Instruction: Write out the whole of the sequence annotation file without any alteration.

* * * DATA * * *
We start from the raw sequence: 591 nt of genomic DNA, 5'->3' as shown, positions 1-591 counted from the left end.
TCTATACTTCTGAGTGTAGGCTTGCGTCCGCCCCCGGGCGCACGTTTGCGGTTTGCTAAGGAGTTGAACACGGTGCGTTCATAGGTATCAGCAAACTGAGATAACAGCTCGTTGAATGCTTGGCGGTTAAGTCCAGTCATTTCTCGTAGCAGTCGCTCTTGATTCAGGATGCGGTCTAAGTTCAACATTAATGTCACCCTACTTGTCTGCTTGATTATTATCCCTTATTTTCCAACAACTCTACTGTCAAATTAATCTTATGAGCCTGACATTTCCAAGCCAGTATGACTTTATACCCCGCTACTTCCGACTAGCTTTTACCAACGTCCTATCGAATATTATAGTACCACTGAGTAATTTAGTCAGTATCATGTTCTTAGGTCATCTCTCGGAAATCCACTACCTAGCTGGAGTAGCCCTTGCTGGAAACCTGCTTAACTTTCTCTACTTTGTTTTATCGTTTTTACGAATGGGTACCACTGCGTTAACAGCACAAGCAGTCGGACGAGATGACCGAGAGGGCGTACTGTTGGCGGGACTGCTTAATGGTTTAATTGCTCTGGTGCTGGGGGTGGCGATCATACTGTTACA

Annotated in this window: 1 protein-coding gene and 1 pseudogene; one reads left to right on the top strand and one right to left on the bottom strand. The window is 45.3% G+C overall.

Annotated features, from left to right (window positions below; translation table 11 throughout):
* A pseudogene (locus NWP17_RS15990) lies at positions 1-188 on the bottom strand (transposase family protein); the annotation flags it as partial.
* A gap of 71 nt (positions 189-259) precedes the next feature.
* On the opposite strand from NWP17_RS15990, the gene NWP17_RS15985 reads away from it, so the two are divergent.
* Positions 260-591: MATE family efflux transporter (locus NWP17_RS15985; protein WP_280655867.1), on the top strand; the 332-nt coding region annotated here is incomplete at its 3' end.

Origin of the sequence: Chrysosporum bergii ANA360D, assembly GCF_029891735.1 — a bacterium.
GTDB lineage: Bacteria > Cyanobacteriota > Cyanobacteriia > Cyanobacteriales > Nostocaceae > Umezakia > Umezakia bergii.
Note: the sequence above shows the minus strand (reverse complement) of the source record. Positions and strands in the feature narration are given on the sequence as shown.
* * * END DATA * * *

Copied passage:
We start from the raw sequence: 591 nt of genomic DNA, 5'->3' as shown, positions 1-591 counted from the left end.
TCTATACTTCTGAGTGTAGGCTTGCGTCCGCCCCCGGGCGCACGTTTGCGGTTTGCTAAGGAGTTGAACACGGTGCGTTCATAGGTATCAGCAAACTGAGATAACAGCTCGTTGAATGCTTGGCGGTTAAGTCCAGTCATTTCTCGTAGCAGTCGCTCTTGATTCAGGATGCGGTCTAAGTTCAACATTAATGTCACCCTACTTGTCTGCTTGATTATTATCCCTTATTTTCCAACAACTCTACTGTCAAATTAATCTTATGAGCCTGACATTTCCAAGCCAGTATGACTTTATACCCCGCTACTTCCGACTAGCTTTTACCAACGTCCTATCGAATATTATAGTACCACTGAGTAATTTAGTCAGTATCATGTTCTTAGGTCATCTCTCGGAAATCCACTACCTAGCTGGAGTAGCCCTTGCTGGAAACCTGCTTAACTTTCTCTACTTTGTTTTATCGTTTTTACGAATGGGTACCACTGCGTTAACAGCACAAGCAGTCGGACGAGATGACCGAGAGGGCGTACTGTTGGCGGGACTGCTTAATGGTTTAATTGCTCTGGTGCTGGGGGTGGCGATCATACTGTTACA

Annotated in this window: 1 protein-coding gene and 1 pseudogene; one reads left to right on the top strand and one right to left on the bottom strand. The window is 45.3% G+C overall.

Annotated features, from left to right (window positions below; translation table 11 throughout):
* A pseudogene (locus NWP17_RS15990) lies at positions 1-188 on the bottom strand (transposase family protein); the annotation flags it as partial.
* A gap of 71 nt (positions 189-259) precedes the next feature.
* On the opposite strand from NWP17_RS15990, the gene NWP17_RS15985 reads away from it, so the two are divergent.
* Positions 260-591: MATE family efflux transporter (locus NWP17_RS15985; protein WP_280655867.1), on the top strand; the 332-nt coding region annotated here is incomplete at its 3' end.

Origin of the sequence: Chrysosporum bergii ANA360D, assembly GCF_029891735.1 — a bacterium.
GTDB lineage: Bacteria > Cyanobacteriota > Cyanobacteriia > Cyanobacteriales > Nostocaceae > Umezakia > Umezakia bergii.
Note: the sequence above shows the minus strand (reverse complement) of the source record. Positions and strands in the feature narration are given on the sequence as shown.